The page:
Life is dull in the clinic and they take every opportunity to see something happen, be it Katy finally reaching her goal BMI or the grey heron that plucks gold koi fish from the pond with endless delight.
From what she can gather from this distance is that there is someone wanting to visit Sherlock.
She can't help but hope that it might be that weird brother of his, Myroft or Mycroft or something equally ridiculous. The staff all knew of him, yet he never showed his face, only pestered them for more details on his brother's recovery. His mother seemed to stay out of it completely, having showed up a week after the boy was admitted but never again, leaving without the tearful expression that Úna had been expecting from her.
Úna tried not to get angry on Sherlock's behalf. She didn't, try as she might, understand the situation for the family, maybe things were difficult, maybe his mother was unable to make the journey to see him.
Yet when she thought of her own six-year-old daughter waiting at home, she couldn't imagine sending her away and not visiting. The very thought made her stomach turn and knot.
But upon nearing the desk she could see that it was not his brother or his mother, but instead a gangly teenage boy still dressed in his ridiculous, distinctive Eton uniform. He was slouched on the counter, over-stuffed satchel hanging precariously from his shoulder.
'I dunno, we were like….in school together. Few years back?' he was telling the young girl on reception, looking out of place in the room.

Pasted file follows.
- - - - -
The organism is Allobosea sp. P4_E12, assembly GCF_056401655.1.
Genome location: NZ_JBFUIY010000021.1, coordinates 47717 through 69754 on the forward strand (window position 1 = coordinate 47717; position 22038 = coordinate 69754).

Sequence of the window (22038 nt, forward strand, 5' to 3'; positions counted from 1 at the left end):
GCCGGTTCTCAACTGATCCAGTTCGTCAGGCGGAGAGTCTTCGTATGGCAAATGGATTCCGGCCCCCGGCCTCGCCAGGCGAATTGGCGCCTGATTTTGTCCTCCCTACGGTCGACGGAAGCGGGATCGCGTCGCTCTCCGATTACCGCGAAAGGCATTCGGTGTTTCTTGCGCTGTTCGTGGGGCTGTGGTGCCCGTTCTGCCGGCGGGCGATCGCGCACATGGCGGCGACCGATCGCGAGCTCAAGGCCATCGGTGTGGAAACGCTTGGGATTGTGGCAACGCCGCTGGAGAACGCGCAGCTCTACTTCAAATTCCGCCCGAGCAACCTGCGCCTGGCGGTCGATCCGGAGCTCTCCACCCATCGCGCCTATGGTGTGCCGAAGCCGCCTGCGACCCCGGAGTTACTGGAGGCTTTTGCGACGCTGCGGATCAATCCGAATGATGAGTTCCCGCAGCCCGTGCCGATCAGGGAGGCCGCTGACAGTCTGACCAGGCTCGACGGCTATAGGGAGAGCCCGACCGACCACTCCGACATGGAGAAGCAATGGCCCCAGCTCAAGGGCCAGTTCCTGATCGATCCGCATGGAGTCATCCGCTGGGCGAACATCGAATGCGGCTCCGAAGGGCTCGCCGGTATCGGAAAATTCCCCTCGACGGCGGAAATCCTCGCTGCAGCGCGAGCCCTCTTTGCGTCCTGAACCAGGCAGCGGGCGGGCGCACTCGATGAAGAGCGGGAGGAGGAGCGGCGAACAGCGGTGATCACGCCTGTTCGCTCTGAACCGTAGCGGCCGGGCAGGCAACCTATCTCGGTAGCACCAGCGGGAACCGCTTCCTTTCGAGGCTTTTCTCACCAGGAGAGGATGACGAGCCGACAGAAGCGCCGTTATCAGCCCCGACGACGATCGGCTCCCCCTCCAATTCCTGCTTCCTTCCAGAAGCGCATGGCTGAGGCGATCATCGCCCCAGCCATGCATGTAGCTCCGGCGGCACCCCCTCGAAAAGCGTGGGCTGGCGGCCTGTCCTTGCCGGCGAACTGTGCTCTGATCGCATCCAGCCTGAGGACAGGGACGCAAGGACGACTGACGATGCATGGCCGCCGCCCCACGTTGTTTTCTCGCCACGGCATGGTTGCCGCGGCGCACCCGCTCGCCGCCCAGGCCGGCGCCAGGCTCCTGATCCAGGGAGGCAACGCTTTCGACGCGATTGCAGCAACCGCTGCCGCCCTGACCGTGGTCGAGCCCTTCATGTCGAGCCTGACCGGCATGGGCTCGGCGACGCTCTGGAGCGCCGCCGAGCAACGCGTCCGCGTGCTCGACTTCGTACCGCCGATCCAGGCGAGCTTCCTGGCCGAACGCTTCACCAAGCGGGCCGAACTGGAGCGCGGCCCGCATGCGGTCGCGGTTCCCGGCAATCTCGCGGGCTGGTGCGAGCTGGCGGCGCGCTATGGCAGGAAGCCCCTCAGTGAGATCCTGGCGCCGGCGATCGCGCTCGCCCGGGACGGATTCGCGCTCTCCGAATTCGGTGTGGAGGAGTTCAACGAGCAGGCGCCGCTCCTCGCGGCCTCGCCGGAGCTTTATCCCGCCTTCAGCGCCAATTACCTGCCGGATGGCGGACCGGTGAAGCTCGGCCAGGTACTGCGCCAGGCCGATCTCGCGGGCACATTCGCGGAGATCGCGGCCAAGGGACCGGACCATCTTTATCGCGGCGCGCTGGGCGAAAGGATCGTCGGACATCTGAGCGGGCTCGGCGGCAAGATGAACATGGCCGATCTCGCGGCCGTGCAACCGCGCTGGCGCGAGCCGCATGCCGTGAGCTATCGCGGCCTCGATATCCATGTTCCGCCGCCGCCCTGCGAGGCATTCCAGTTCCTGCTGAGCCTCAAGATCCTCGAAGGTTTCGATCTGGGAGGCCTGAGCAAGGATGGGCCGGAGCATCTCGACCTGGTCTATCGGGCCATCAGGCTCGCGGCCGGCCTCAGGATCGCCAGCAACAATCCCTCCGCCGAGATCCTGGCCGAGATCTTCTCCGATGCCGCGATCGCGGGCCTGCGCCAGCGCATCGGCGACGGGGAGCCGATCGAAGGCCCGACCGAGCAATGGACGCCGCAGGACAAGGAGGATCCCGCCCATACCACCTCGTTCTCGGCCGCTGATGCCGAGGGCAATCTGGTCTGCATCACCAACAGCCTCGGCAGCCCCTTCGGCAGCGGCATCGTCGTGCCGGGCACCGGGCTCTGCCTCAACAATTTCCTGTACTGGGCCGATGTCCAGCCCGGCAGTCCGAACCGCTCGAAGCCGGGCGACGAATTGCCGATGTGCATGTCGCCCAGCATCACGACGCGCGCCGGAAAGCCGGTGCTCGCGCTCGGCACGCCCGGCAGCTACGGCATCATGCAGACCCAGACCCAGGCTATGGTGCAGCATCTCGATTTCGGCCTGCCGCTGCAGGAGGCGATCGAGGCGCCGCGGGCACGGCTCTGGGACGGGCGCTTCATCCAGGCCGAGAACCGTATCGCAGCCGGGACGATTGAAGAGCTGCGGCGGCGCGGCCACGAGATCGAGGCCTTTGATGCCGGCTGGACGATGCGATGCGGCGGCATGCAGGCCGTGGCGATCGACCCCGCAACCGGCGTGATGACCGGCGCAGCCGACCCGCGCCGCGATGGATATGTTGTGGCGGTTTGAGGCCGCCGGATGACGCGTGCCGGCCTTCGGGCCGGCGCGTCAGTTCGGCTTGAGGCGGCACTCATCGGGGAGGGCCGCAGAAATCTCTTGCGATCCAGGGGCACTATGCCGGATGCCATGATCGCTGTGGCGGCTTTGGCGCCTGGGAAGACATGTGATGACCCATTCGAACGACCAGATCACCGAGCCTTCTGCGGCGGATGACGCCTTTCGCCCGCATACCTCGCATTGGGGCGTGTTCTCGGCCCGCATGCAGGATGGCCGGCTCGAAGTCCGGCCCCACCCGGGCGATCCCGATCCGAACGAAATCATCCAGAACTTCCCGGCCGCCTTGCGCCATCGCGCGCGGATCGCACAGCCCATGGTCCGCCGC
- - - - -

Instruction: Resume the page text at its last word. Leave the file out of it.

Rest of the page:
The bemused receptionist beckoned Úna over, explaining the situation to her.
'This young man, urm, Victor Trevor, is it?' the young man in question nodded, 'right, well, he's looking for Sherlock. They went to Eton together. Apparently'
Úna eyed up the boy dubiously, his long hair flopping into his eyes with casual grace.
He looks like a twat, she thought, somewhat unfairly. It wasn't really his fault that he looked a little like an ex of hers. C'est la vie.
'He hasn't mentioned you, I'm afraid, Victor.'
'Yeah, well, it don't matter much. Just got some of his old things. Course work, if he wanted it or whatever,' he shrugged, not looking too put out.
Úna thought of the young boy, ridiculously alone, despite his refusal to admit it, even to himself. He would spend the rest of the day wrapped up in his studies, attending only what was enforced upon him and even then with a sour attitude coupled with obvious reluctance.
Perhaps a friend would do him good. Someone to talk to, someone ultimately normal, separate from eating disorders and medical staff.
Victor straightened up, grinning crookedly at her, flattening his brown hair against his head and straightening his jacket.
'I don't bite. Promise.'
'All right, go on,' and with that she led Victor Trevor to Sherlock's bedroom.
This is awful. But I have written it and have no self-control, so I will post it regardless.
Reviews would be fantastic! Even if to say 'please don't update, it's awful, like, so bad it's cruel'.
Victor Trevor isn't an OC. He appeared in The Adventure of Gloria Scott.
Thank you for reading! If anyone is slightly interested in an update, then so day, or else this will probably just be abandoned. I am not a driven person.